Individual Traveler Packing List:

light weight, compressible sleeping bag (WalMart: Micro Tek Ultra-Compact 30-degree sleep bag; $34) & small emergency space blankets (small metallic pack, costs about a dollar at most camping stores, will provide insulation and additional waterproofing)

mosquito net

insect repellent



hand sanitizer and hygiene wipes

Food items: protein bars, packaged nuts, jerky, ration packs (pack your favorite snack of 1000 calories per day) since we should have food in Dominican Republic apartment for breakfast/dinner

chlorine tablets (better than iodine at treating heavily contaminated water) and linen squares for filtering water before treatment (to remove sediment) OR bottled water (depending on resources where we are stationed)

heavy duty work gloves

Group supplies:

toilet paper

duct tape


oral re-hydration packets

post cards, pens or pencils (this is optional–we thought we might be able to have our translator take information from people trying to contact family in the US or other countries, and mail them when we got home–not sure how practical that is, I understand over half the population of Haiti is illiterate)

Consider 2 large sleeping tents, depending on space and location where you are stationed

Yikes. I had a United plane flight (5:30 am, Chicago). Now I don’t. Apparently, this is all just normal for disaster relief work. Besides, I don’t have time to worry about it. The bottom line is we’re going, no matter what. My friend, Pam, the world’s most incredible organizer, without even asking, called to say she’s setting up a trust fund account at Wells Fargo tomorrow. “It seemed obvious that you would be able to use one – I’ve already heard from people who want to donate for your expenses – don’t squawk, I know you’ll need it.” I try to pretend that my voice is not shaking, that I don’t sound like I’m trying to not cry as I thank her. It’s really a tangled ball of misery, gratitude and joy, knowing that I want to go help people in Haiti, but I couldn’t do it without accepting what sometimes feels like uncomfortable help from people around me. Besides, the urge to weep is probably just because my arms are still achy, and I’ve got a low-grade fever from the vaccinations. But who has time to think about all that – I called in my prescriptions for my chloroquine pills and ciprofloxacin (even the Target pharmacist was lovely “you’re going to Haiti? when do you need them?”). I had to hurry and get it done because, afterward, I called in to the Walnut Creek number and found out I have to report early tomorrow morning for (brace yourself) jury duty.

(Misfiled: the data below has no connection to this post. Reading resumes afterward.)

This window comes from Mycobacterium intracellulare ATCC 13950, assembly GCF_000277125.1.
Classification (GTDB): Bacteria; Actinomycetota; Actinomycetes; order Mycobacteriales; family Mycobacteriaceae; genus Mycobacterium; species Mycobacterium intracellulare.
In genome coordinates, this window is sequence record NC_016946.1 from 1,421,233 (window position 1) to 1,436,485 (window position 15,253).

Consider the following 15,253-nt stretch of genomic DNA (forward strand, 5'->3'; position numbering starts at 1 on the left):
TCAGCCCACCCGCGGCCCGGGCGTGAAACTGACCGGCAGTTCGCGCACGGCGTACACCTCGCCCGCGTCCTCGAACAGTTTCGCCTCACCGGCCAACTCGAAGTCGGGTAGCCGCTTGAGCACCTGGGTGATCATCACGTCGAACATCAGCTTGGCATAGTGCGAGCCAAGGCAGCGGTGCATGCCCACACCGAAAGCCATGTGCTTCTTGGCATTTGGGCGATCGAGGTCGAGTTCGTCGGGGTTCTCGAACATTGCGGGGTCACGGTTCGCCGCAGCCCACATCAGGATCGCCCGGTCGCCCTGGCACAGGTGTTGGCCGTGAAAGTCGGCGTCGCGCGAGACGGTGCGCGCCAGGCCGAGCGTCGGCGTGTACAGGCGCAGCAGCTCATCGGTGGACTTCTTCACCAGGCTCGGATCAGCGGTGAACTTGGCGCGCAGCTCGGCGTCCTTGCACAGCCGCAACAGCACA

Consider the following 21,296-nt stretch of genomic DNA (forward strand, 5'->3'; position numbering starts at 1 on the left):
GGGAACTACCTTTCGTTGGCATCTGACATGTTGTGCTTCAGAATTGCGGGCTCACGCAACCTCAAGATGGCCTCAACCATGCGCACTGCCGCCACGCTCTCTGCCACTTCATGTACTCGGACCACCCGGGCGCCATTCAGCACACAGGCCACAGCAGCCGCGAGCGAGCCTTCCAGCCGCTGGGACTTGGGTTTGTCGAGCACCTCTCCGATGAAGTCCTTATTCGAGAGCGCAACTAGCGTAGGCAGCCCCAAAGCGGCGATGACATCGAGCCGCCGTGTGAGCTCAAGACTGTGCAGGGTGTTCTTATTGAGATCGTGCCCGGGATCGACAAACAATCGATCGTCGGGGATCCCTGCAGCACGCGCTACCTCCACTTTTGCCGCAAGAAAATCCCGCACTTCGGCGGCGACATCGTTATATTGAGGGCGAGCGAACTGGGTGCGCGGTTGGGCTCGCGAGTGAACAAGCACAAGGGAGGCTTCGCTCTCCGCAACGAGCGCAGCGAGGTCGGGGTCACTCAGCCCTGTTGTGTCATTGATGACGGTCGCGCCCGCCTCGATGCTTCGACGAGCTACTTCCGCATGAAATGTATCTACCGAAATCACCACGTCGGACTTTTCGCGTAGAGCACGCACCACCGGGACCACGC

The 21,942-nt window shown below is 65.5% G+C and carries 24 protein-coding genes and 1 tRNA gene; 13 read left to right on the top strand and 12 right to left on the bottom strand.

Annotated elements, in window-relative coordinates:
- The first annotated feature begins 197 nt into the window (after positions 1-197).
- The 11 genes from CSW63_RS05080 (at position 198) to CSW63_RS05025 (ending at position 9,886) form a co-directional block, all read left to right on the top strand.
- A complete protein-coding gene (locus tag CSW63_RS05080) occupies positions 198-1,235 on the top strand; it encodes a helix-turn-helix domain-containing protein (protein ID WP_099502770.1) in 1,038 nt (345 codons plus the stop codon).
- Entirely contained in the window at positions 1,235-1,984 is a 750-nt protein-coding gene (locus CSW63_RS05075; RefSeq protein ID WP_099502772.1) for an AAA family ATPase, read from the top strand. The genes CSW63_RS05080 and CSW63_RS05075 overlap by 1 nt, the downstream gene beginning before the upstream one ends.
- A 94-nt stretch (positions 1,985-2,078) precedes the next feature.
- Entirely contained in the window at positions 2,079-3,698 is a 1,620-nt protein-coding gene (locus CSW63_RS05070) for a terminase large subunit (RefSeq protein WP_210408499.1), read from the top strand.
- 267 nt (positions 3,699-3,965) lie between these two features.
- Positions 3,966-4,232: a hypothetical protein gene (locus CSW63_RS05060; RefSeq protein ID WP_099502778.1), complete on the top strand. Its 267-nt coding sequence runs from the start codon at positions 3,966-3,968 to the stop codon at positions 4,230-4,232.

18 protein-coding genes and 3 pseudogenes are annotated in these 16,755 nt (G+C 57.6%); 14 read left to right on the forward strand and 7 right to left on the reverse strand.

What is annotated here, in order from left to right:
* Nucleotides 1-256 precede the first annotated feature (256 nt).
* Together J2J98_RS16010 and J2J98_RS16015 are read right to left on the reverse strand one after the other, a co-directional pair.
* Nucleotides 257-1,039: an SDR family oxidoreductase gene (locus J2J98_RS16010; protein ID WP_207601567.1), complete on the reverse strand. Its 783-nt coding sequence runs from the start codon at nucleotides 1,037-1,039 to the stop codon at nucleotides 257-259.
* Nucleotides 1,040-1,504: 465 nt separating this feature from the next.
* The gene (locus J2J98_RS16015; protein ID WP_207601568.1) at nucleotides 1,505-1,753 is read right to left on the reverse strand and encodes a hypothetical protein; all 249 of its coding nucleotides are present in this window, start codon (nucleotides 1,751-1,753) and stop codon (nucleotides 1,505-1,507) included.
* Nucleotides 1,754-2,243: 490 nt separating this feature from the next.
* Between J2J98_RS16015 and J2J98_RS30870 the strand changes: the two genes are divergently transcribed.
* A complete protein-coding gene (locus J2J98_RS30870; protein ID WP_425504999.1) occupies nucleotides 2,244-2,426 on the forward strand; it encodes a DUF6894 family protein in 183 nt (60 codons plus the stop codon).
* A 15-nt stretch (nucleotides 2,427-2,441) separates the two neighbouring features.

I draw a shaky breath and remind myself – hey, it’s just another step. There’s two weeks before departure. Fourteen days and counting. Jury duty is like everything else in life, you show up and hope for the best. We’re going to Haiti, one way or another. Right?

So do you have a plane? Know someone who does? Cause, I’m telling you – Dr. Choi is the guy to contact. He’ll soothingly talk you through the logistics of how it could be a life-saver (literally) for hundreds, if not thousands of people. But don’t be surprised if, while discussing it, he discreetly bellows once or twice. It’s all for a good cause.

Share in the comments section – and tune in for the next in the series to get details about the Haiti trip – what will I panic about next? Will I get sequestered? Hey, it’s not like I have a plane ticket to prove I’m going… Keep up on the Haiti trip and the latest health issues in the news by signing up for a Doc Gurley RSS feed by clicking here. Look for future pics and other articles at Doc Gurley! Also check out Doc Gurley’s joyhabit and iwellth twitter feeds – so you can get topic-specific fun, effective, affordable tips on how to nurture your joy and grow your wellth this coming year.

Comments are closed.